Purina was founded in 1894 as a farm feed business by a man named William Danforth. In my opinion, it’s incredible to see an American-born company that has evolved, survived and sustained itself here at home for over 120 years – there’s something to be said about that.
In 1926, the same year that the Cardinals won their first World Series down the street, Purina first introduced Dog Chow through their invented extrusion technology. They’ve since grown to employ over 10,000 people – over 7,000 jobs here in the United States across 20 factories, 16 sales offices and 2 corporate headquarters – if Mr. Danforth could only see his ‘little’ farm feed company now.
As I met with the executives, brand team and experts (food scientists) behind the brand – I did have a few questions. My main concern was the rumor of a recall that happened a few years ago. A forum that surfaced (for me) on Facebook, talking about how Beneful was causing their dogs to experience seizures and because I didn’t have the time to research or contact the brand, I became one of those people that immediately discontinued feeding it to my dog.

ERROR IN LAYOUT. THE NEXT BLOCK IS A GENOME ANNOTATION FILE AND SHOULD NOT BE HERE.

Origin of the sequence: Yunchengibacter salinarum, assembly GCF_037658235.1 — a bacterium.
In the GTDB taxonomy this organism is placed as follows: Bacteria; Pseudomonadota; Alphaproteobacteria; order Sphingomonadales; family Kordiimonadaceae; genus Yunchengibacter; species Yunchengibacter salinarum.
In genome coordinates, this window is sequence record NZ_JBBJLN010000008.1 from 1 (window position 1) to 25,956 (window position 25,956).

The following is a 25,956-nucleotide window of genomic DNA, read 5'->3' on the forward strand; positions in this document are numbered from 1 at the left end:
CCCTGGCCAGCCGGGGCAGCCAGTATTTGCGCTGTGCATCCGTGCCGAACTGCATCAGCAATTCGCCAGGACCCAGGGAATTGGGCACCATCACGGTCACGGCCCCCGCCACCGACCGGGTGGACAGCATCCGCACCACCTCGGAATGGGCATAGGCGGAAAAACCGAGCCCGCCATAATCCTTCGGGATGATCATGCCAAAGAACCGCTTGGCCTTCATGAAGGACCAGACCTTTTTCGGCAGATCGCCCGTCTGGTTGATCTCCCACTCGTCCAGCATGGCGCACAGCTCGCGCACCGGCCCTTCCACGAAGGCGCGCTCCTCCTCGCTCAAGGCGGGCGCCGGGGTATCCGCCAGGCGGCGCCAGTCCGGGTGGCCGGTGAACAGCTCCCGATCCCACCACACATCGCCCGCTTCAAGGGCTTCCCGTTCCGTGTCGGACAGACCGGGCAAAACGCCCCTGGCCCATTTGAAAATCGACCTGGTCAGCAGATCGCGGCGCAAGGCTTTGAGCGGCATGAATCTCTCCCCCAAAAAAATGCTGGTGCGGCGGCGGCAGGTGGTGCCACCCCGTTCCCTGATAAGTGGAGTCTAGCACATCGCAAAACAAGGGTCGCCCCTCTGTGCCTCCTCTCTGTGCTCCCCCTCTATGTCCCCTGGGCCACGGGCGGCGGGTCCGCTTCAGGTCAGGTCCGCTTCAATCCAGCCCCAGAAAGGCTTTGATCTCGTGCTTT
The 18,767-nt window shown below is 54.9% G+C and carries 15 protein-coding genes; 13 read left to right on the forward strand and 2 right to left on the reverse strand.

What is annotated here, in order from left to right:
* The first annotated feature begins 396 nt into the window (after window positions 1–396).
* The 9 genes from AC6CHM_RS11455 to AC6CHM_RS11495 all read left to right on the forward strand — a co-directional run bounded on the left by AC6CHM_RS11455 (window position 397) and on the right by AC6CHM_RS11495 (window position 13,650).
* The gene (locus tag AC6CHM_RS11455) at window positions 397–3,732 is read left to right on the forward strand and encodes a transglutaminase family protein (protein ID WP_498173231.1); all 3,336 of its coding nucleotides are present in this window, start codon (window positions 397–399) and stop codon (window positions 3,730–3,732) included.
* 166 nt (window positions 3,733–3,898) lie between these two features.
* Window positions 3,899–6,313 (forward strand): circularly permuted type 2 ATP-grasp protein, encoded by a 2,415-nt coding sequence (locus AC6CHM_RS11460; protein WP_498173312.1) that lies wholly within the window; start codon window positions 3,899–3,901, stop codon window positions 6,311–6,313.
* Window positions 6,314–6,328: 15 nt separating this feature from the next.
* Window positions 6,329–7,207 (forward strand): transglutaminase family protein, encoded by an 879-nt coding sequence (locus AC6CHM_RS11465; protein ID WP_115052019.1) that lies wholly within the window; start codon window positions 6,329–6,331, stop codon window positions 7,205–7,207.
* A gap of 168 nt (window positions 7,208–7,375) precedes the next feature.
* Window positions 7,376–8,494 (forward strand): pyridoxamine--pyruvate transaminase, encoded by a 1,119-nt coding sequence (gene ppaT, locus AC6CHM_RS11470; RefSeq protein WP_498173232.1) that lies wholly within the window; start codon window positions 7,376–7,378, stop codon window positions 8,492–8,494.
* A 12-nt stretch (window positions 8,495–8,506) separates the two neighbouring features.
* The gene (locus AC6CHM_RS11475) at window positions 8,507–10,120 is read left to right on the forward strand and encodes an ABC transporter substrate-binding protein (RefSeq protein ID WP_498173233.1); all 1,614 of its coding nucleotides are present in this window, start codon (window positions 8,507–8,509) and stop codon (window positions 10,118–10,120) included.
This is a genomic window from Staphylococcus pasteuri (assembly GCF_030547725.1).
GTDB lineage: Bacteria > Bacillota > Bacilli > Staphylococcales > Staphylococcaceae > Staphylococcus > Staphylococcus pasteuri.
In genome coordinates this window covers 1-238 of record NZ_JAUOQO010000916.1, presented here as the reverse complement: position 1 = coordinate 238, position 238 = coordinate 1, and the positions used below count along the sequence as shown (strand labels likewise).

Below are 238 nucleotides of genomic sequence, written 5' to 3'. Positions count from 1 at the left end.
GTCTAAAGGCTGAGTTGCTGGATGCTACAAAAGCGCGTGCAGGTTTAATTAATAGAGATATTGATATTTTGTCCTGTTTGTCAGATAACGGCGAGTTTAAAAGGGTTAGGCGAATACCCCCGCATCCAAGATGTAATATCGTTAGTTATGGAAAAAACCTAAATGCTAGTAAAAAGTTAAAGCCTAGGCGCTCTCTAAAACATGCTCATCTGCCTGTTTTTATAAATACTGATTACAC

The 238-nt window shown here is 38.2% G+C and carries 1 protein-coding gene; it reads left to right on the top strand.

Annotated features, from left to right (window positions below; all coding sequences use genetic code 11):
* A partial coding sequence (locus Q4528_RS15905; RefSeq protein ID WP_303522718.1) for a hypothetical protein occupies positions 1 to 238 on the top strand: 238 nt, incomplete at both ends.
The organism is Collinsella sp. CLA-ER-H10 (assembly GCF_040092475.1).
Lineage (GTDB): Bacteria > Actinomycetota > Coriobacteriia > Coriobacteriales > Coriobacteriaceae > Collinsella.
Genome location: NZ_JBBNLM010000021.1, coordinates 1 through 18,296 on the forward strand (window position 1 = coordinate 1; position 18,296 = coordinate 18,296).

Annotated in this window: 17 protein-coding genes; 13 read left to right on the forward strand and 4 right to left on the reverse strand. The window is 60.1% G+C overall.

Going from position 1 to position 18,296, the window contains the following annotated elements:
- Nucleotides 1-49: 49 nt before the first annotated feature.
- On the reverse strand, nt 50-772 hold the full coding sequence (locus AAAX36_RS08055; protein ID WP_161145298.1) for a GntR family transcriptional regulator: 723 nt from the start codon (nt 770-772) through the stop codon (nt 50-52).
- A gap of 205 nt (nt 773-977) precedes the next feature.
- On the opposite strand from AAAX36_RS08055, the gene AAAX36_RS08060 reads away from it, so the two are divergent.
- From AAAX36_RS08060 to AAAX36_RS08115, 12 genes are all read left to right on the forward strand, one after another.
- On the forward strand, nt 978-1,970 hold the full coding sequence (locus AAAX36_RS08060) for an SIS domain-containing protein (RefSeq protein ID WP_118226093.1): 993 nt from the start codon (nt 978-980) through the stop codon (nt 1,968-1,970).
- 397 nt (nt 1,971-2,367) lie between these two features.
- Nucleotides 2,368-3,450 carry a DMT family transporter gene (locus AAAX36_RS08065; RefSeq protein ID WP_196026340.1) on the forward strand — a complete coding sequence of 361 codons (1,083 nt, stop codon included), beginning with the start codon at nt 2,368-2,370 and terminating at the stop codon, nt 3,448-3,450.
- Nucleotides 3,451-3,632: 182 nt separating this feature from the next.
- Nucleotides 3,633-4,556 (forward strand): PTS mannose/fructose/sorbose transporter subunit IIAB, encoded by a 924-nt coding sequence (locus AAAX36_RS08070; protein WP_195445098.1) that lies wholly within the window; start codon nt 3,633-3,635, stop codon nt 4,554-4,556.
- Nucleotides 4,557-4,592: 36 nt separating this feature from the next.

In one of my next posts, I’m going to explain and dispel the banter – pet owners, you’ll want to hear this…
As we wrapped up our session for the day, we looked forward to the next morning, where we’d find the opportunity to give back to the St. Louis community – landscaping and adding new features to the Soulard Frenchtown Dog Park as part of the Beneful Dream Dog Park Project.
We may not be as gritty as the 1926 Cardinals, but we pulled weeds, planted shrubs and landscaped with the same passion they played ball. More on this, next time….stay tuned!
EDITOR’S NOTE: This was a sponsored trip and post by Beneful, however, the thoughts, story and explanation of my journey are all mine. To learn more about the Beneful brand, check them out here, on Facebook, Twitter or Instagram!